NORFORK: 89 degrees, milky, about 1 foot low. Outlook: Bink’s Guide Service reports: Walleye – fair in 30 feet on the flats or back in the creeks, many limits are being caught using Bink’s Spoons; stripers – excellent 60-70 feet down on white, 1 oz Bink’s spoon or trolling, topwater bite has slowed down; crappie – scattered, check under docks; bass – good on topwater baits in the first two hours of the day, otherwise they’ll be deep in about 30 feet of water.

LONGVIEW: mid to upper 80s, clear (about 2-3 feet), normal. Outlook: Longview Marina reports: most of the fishing activity has been slow due to heat. One report of catching good 10-inch and better crappie in the timber in about 8 feet of water. Catfish - still biting very well on chicken liver or cut shad; all other species - slow or no reports. No weekend or Wednesday dock fishing available until the fall. Fishing is available from the marina between 7am-8:00pm Monday through Friday. Join Lee’s Summit Area Fishing Facebook group for daily updates.

POMME DE TERRE: 88 degrees, clear (6 feet), about normal. Outlook: Muskie Guide Service reports: all species are slow and a lot of fish have been seen belly up along the shore.

LAKE OF THE OZARKS: 87 degrees, stained, 1.2 feet low. Outlook: Gier’s Bass Pro reports: summer pattern is in high gear. Not much will change until the temperature begins to cool in a couple months. Most fish are out in the main lake and in deep brush piles. Crappie – look for them 15-20 feet deep on minnows and jigs. Some reports of catching them trolling a crankbait in the main channel. Bass – will be in the same areas as the crappie and on main lake points, try using 10-inch worms, brush hogs, and jigs. The best bite has been at night. Still not much word on catfish, but getting better.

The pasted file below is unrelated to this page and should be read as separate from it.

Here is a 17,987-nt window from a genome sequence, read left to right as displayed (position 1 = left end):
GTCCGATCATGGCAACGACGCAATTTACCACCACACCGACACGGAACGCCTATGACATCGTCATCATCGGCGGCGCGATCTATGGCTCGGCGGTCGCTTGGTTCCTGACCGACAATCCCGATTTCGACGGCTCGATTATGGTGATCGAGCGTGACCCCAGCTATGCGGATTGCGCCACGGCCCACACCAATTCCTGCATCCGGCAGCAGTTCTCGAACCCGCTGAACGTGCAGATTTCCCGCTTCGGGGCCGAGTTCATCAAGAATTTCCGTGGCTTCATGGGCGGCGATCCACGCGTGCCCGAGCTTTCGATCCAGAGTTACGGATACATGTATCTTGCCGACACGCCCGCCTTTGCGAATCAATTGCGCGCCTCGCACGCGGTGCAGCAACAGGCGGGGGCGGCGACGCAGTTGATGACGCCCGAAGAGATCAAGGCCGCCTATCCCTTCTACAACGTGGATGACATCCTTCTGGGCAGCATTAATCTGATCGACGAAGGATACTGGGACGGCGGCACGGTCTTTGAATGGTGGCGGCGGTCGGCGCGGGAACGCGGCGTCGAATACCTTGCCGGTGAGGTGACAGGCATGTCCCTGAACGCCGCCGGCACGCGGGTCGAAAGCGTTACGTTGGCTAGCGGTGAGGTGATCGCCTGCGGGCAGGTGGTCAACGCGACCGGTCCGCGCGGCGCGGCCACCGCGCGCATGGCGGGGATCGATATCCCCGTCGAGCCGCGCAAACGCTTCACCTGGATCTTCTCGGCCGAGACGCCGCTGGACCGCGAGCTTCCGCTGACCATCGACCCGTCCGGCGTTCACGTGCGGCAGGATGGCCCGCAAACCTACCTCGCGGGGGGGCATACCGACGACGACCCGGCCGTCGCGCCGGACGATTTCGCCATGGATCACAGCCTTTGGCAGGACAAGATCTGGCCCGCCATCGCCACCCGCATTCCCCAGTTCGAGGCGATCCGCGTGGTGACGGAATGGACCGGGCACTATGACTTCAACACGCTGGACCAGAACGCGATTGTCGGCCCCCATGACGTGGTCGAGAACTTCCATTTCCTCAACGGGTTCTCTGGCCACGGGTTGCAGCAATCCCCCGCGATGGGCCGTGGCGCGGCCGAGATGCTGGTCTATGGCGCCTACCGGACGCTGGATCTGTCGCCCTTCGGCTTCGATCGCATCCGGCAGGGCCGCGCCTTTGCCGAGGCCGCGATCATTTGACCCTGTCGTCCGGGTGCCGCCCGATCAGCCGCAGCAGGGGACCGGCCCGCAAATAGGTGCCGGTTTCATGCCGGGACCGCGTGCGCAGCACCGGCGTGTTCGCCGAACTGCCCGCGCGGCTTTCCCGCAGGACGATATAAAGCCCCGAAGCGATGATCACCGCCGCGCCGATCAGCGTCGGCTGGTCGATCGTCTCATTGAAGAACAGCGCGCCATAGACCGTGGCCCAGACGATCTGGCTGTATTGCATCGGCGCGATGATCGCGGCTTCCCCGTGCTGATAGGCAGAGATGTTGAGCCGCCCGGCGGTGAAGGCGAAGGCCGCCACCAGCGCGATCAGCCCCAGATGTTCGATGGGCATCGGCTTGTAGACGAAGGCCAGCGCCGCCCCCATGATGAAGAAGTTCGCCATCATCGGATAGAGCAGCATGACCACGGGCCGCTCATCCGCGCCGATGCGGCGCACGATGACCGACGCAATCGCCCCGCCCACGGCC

REED AREA: 83 degrees, stained, low. Outlook: Missouri Department of Conservation reports:

Bluegill - fair on live baits; largemouth bass - fair on a variety of baits; channel catfish - good on chicken liver, live bait, or prepared baits; all other species - slow. Join Lee’s Summit Area Fishing Facebook group for daily updates.

STOCKTON: 85 degrees, clear, about 0.5 feet low. Outlook: Stockton Lake Guide Service reports: much has remained the same. Catfish – good to excellent on mud flats in 10-18 feet with nightcrawlers or cut bait; walleye – have picked up tremendously, try bottom bouncers with nightcrawlers in 15-18 feet; bass – fair in brush piles in 15-18 feet; crappie – fair and seem to be relating more to deep brush piles lately. Join Southwest Missouri Area Fishing Facebook group for daily updates.